> of transaction batching, ported into SwapMarket, would help mitigate the 
> blockchain size issues that CoinSwap has.
> 
> Makers are expected to adopt this technique as this reduces the overall cost 
> of transactions they produce, thus they are incentivized to use this 
> technique to increase their profitability.
> 
> At the same time, it spreads taint around and increases the effort that chain 
> analysis must go through to identify what really happened.
> 
> Regards,
> ZmnSCPxj
> 

Would it be fair to summarize the idea in this way:

CoinSwappers can slow down the CoinSwap process which will give an
opportunity for makers to use batching.

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Re: [bitcoin-dev] Tainting, CoinJoin, PayJoin, CoinSwap

2020-06-10 Thread Chris Belcher via bitcoin-dev
Hello nopara73,

On 10/06/2020 13:32, nopara73 via bitcoin-dev wrote:
> The problem with CoinJoins is that desire for privacy is explicitly
> signalled by them, so adversaries can consider them "suspicious." PayJoin
> and CoinSwap solve this problem, because they are unnoticeable. I think
> this logic doesn't stand for scrutiny.
> 
>>From here on let's use the terminology of a typical adversary: there are 3
> kinds of coin histories: "clean", "dirty" and "suspicious".
> The aftermath of you using a "dirty" coin is knocks on your door. You using
> a "suspicious" coin is uncomfortable questions and you using a "clean" coin
> is seamless transfer.
> 
> In scenario 1, you start out with a "clean" history. By using CoinJoins you
> make your new coin's history "suspicious" so you have no incentive to
> CoinJoin. By using CoinSwap/PayJoin your new coin can be either "clean" or
> "dirty". What would a "clean" coin owner prefer more? Take the risk of
> knocking on the door or answering uncomfortable questions?
> 
> In scenario 2, you start out with a "dirty" history. By using CoinJoins you
> make your new coin's history "suspicious" so you have an incentive to
> CoinJoin. By using CoinSwap/PayJoin your new coin can either be "clean" or
> "dirty". What would a "dirty" coin owner prefer more? And here's an
> insight: you may get knocks on your door for a dirty coin that you have
> nothing to do with. And you can prove this fact to the adversary, but by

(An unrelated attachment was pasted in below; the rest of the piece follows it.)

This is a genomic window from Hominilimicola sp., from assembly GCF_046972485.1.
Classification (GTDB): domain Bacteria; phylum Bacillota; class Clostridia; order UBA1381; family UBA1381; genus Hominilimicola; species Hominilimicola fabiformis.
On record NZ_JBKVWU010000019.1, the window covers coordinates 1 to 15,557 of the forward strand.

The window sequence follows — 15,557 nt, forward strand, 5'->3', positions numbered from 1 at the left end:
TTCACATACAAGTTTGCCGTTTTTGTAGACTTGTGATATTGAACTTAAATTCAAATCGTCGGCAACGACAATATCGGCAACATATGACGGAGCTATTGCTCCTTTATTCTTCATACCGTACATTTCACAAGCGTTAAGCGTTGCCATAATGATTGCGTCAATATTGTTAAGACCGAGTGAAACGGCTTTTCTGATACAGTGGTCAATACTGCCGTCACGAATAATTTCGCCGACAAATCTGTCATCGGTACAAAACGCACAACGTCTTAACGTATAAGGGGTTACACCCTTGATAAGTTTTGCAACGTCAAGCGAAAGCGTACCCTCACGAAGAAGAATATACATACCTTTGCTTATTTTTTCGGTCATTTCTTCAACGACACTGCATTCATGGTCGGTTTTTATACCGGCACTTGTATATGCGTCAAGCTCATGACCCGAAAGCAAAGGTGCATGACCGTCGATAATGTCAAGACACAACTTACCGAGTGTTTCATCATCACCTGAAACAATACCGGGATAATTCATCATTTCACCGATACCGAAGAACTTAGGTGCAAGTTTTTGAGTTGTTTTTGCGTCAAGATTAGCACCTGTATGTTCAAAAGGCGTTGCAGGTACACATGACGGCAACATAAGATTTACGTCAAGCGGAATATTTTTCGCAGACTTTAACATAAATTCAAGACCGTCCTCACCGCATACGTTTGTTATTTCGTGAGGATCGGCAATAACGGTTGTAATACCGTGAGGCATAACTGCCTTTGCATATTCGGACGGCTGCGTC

> doing so, you'll also expose that you started out with a "dirty" coin to
> begin with and now the adversary becomes interested in you for a different
> reason.
> 
> You can also examine things assuming full adoption of PJ/CS vs full
> adoption of CJ, but you'll see that full adoption of any of these solves
> the tainting issue.
> 
> So my current conclusion is that PJ/CS does not only not solve the taint
> problem, it just alters it and ultimately very similar problems arise for
> the users. Maybe the goal of unobservable privacy is a fallacy in this
> context as it is based on the assumption that desiring privacy is
> suspicious, so you want to hide the fact that you desire privacy. And the
> solution to the taint issue is either protocol change or social change
> (decent adoption.)
> 
> PS.: Please try to keep the conversation to the Taint Issue as this email
> of mine isn't supposed to be discussing general pros and cons of various
> privacy techniques.
> 
> Any thoughts?
> 
> 
> ___
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> 

There are two concepts here: Taint analysis and the detectableness of
privacy protocols.

Taint analysis is quite an old technique, I remember seeing the
blockchain.info explorer having a tool for calculating a value for taint
back in 2013, long before any widely-used CoinJoin implementations were
created. I think taint was first created to attack the privacy technique
of simply sending coins to yourself multiple times. If those coins were